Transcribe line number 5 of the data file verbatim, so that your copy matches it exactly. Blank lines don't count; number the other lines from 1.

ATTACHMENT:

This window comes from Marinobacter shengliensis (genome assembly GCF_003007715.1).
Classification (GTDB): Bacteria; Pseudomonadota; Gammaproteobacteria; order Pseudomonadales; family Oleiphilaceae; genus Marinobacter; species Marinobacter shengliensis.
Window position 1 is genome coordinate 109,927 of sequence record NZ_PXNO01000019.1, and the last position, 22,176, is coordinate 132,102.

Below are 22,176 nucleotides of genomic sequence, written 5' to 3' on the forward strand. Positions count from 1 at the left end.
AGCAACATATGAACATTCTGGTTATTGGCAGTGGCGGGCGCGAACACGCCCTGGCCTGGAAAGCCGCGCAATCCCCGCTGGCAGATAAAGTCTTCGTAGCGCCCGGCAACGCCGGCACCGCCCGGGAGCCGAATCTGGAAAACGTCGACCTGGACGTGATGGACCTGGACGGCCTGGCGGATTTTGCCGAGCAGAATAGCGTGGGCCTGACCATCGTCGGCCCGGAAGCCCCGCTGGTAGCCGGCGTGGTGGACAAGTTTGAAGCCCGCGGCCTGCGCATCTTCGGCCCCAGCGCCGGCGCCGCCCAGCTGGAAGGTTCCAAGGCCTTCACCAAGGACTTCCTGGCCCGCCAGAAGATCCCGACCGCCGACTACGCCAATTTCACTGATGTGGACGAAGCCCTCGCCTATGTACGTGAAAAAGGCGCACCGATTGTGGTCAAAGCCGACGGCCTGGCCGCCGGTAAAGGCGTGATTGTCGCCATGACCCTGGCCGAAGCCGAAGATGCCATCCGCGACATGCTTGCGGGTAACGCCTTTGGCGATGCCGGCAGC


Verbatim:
AGCAACATATGAACATTCTGGTTATTGGCAGTGGCGGGCGCGAACACGCCCTGGCCTGGAAAGCCGCGCAATCCCCGCTGGCAGATAAAGTCTTCGTAGCGCCCGGCAACGCCGGCACCGCCCGGGAGCCGAATCTGGAAAACGTCGACCTGGACGTGATGGACCTGGACGGCCTGGCGGATTTTGCCGAGCAGAATAGCGTGGGCCTGACCATCGTCGGCCCGGAAGCCCCGCTGGTAGCCGGCGTGGTGGACAAGTTTGAAGCCCGCGGCCTGCGCATCTTCGGCCCCAGCGCCGGCGCCGCCCAGCTGGAAGGTTCCAAGGCCTTCACCAAGGACTTCCTGGCCCGCCAGAAGATCCCGACCGCCGACTACGCCAATTTCACTGATGTGGACGAAGCCCTCGCCTATGTACGTGAAAAAGGCGCACCGATTGTGGTCAAAGCCGACGGCCTGGCCGCCGGTAAAGGCGTGATTGTCGCCATGACCCTGGCCGAAGCCGAAGATGCCATCCGCGACATGCTTGCGGGTAACGCCTTTGGCGATGCCGGCAGC